Worm Breeder's Gazette 11(4): 30
These abstracts should not be cited in bibliographies. Material contained herein should be treated as personal communication and should be cited as such only with the consent of the author.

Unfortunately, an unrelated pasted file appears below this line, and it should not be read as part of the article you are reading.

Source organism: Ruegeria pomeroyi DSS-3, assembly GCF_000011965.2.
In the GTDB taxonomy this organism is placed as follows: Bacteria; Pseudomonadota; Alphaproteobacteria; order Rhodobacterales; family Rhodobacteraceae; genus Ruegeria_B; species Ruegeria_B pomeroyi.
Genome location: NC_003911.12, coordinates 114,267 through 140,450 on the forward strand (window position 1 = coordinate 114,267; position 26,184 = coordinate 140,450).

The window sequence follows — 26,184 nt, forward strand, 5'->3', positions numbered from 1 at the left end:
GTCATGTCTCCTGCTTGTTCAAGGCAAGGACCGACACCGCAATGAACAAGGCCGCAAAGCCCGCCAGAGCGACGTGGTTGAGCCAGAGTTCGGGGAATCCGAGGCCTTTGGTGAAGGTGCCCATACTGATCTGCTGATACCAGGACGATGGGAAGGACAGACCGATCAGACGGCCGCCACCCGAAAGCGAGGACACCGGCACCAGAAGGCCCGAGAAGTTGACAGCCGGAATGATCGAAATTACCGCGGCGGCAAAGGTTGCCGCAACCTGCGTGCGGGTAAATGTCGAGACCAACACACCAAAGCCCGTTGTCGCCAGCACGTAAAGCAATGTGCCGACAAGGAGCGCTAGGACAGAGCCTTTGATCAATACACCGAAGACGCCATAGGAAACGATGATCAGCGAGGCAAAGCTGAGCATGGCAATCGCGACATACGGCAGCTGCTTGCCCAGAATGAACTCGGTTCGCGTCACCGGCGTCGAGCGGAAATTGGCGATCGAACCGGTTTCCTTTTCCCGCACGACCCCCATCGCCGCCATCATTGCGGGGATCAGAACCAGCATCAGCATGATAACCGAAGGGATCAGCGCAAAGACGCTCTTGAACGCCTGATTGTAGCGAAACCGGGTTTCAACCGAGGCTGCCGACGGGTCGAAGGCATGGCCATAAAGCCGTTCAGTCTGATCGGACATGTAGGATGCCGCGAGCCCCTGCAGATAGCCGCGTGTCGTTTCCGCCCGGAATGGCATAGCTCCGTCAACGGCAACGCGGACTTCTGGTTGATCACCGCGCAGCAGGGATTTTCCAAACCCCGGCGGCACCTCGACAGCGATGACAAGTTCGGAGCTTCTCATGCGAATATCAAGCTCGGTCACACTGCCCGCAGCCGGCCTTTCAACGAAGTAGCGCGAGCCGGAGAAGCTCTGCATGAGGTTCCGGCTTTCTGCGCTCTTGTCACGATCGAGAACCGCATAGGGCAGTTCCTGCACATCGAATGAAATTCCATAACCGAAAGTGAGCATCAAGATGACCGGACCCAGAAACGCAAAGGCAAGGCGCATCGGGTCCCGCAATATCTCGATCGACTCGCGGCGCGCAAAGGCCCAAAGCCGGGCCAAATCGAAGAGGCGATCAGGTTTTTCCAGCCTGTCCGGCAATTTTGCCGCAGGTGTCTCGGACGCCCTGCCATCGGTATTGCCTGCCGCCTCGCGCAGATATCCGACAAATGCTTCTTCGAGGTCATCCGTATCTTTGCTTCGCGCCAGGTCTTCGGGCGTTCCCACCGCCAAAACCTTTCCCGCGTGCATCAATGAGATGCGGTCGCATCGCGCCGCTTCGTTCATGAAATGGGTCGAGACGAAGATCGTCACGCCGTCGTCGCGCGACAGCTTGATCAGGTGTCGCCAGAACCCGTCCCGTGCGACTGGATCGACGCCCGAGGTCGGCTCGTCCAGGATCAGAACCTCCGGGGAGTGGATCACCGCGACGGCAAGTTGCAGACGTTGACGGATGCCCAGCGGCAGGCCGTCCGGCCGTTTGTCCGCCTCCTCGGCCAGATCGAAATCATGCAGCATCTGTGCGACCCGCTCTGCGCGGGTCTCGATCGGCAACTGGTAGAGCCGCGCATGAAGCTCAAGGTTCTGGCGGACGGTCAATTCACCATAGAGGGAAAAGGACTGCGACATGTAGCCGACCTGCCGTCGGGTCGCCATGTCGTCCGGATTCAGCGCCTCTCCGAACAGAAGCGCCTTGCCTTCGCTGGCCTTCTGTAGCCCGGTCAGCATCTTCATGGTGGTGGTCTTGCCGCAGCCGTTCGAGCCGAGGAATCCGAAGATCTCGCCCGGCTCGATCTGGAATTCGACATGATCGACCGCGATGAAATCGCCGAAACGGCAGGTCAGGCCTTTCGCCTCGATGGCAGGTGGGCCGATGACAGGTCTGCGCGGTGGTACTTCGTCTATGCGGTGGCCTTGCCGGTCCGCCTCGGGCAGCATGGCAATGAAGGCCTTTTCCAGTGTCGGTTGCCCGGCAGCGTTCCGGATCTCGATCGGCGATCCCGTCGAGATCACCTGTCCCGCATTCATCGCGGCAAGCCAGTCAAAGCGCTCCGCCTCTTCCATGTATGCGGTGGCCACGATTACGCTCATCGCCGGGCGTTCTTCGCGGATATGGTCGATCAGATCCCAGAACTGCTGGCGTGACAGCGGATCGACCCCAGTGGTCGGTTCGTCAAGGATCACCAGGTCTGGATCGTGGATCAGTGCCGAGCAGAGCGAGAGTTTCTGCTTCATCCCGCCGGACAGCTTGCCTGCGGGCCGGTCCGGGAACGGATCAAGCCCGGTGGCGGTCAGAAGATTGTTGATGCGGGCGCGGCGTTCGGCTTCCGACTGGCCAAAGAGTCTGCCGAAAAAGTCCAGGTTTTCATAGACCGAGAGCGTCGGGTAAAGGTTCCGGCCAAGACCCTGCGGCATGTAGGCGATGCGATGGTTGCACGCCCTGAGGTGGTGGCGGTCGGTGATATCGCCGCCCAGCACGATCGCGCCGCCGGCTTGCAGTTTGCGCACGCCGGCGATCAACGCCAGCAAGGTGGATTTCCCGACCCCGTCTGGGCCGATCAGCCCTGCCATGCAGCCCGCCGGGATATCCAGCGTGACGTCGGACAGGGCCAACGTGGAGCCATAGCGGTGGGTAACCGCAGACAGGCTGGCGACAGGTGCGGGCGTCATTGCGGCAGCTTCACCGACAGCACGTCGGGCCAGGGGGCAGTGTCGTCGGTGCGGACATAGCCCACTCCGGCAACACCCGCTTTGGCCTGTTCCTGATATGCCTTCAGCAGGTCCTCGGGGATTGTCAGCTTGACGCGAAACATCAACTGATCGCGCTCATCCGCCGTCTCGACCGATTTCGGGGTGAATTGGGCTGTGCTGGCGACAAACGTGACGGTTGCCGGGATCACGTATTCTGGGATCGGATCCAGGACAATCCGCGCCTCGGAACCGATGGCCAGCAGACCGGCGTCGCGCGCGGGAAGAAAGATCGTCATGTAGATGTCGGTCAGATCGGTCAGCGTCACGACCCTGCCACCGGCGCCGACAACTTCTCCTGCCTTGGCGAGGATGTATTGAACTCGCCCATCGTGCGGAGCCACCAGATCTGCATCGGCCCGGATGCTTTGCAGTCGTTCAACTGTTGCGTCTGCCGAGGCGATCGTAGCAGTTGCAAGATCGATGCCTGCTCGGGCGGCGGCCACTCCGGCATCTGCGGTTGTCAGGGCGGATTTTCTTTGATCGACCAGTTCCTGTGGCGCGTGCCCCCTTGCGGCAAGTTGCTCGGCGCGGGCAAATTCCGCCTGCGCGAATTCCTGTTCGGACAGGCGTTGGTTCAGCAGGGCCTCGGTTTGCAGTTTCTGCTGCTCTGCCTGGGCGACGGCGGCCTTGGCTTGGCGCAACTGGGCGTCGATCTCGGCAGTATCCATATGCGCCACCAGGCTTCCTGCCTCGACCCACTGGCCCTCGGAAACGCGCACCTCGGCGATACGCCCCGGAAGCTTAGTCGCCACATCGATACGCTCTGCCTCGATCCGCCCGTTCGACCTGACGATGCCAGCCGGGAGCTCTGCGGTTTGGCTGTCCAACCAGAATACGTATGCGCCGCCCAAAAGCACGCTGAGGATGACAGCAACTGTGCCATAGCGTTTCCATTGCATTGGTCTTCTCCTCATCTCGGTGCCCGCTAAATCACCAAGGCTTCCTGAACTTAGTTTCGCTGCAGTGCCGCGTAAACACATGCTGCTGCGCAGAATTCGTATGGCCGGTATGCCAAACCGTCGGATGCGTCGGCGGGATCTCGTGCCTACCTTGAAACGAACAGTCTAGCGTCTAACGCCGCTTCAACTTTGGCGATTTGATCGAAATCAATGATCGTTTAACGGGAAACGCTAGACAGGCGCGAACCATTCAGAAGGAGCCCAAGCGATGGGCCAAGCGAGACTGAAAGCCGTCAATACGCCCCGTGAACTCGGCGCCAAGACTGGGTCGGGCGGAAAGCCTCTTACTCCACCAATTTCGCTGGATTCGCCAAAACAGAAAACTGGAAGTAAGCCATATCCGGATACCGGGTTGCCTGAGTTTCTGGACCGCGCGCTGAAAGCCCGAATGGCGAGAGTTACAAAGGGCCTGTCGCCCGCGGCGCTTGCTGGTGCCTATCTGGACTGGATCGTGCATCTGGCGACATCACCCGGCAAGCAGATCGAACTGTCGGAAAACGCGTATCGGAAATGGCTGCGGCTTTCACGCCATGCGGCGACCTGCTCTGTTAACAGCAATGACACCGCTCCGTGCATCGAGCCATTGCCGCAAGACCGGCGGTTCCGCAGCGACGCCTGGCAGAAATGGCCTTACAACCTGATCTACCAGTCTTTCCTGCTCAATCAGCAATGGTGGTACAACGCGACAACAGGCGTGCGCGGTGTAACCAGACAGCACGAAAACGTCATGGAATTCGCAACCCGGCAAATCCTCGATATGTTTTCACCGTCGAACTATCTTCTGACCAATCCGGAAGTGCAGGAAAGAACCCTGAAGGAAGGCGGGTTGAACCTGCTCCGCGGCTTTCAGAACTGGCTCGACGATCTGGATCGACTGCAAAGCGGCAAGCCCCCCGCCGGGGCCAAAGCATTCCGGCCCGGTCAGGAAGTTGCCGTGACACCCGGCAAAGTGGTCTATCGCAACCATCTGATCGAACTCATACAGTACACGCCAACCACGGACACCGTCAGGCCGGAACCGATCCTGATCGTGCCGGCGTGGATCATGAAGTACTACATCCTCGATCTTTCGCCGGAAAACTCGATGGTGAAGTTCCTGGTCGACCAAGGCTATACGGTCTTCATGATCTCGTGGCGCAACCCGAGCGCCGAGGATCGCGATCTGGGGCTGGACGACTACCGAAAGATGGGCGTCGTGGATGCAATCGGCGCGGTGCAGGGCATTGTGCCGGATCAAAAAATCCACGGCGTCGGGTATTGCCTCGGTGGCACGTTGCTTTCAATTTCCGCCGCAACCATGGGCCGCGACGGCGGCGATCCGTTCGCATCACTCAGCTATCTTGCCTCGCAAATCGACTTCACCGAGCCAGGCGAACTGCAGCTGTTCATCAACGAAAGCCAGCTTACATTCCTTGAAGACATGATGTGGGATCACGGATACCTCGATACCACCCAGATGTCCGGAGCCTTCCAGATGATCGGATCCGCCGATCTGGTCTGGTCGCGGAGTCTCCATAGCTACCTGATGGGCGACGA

In Volume 11,#2 of the WBG we reported the identification of a cosmid, K01B11, that detects a polymorphism associated with the unc-87 phenotype. Here, we report more evidence consistent with the proposal that this cosmid contains at least part of the unc-87 gene. We also describe the cloning and sequencing of a putative unc-87 cDNA, and make observations on the primary structure of the predicted amino acid sequence. st1005 is a spontaneous allele of unc-87 isolated in a BO mut-6 background.(1) Southern blots containing DNAs prepared from st1005 and coisogenic revertants, were hybridized with K01B11. The pattern observed was consistent with a 2.5 kb insertion into the wildtype gene causing the mutation. The wildtype member of this polymorphism is a 5. 9 kb BglII fragment; K01B11 also contains a 5.9 kb BglII fragment. The 5.9 kb BglII fragment was subcloned from the cosmid. We used Northern analysis to determine if this genomic clone contained coding region, and whether any message detected was expressed in a pattern in st1005 consistent with what one might expect for the unc-87 message in a mutator-induced allele. Total RNA was prepared from mixed-stage populations of st1005, a coisogenic revertant, and N2. Thirty g of each were analyzed on Northern blots. Hybridization of the genomic clone detected a 1.4 kb transcript in N2 and the coisogenic revertant but nothing in the strain carrying st1005. A control hybridization with an unrelated probe indicated that intact st1005 RNA was present on the blot. These results suggest that the 1.4 kb transcript might be the unc-87 message. Inability to detect a transcript also suggests that st1005 is a hypomorphic, and possibly a null allele of unc-87.We next set out to obtain a cDNA, knowing that we could test any positive clones for the expected hybridization pattern on Northern blots. The genomic clone was used to screen Bob Barstead's cDNA library. We identified a cDNA clone large enough to account for a full length message. This clone was hybridized to a Northern blot, and the pattern observed was the same as that obtained with the genomic clone. This cDNA clone has been sequenced. A portion of the trans-spliced leader SL1(2) present at the 5' end indicates that the cDNA contains the entire coding region. The sequence predicts a 358 amino acid protein. A diagonal comparison of the predicted amino acid sequence with itself revealed seven regularly spaced motifs of approximately 41 residues. These motifs have identities ranging from 27 to 60 percent, with an average identity of 42 percent. A consensus derived from these motifs was used to search the NBRF protein database. Fifty percent identity exists between approximately the first 35 amino acids of the consensus and a similar length stretch of the protein SM22alpha, a 22 kD peptide isolated from chicken gizzard smooth muscle.(3) The function of the chicken protein is not known, but it appears to be smooth muscle specific. The entire predicted amino acid sequence was used to search a translation of the DNA database, and no other significant similarity was detected. DNA from other alleles of unc-87 will be examined by the PCR and/or chemical mismatch analysis. Detection of DNA rearrangements or sequence changes in the region covered by the cDNA will provide further support that we have in fact identified the unc-87 gene, and not a linked gene affected by the st1005 rearrangement. Future plans include production of fusion protein to generate antibodies, sequencing of the genomic clone, and transformation rescue.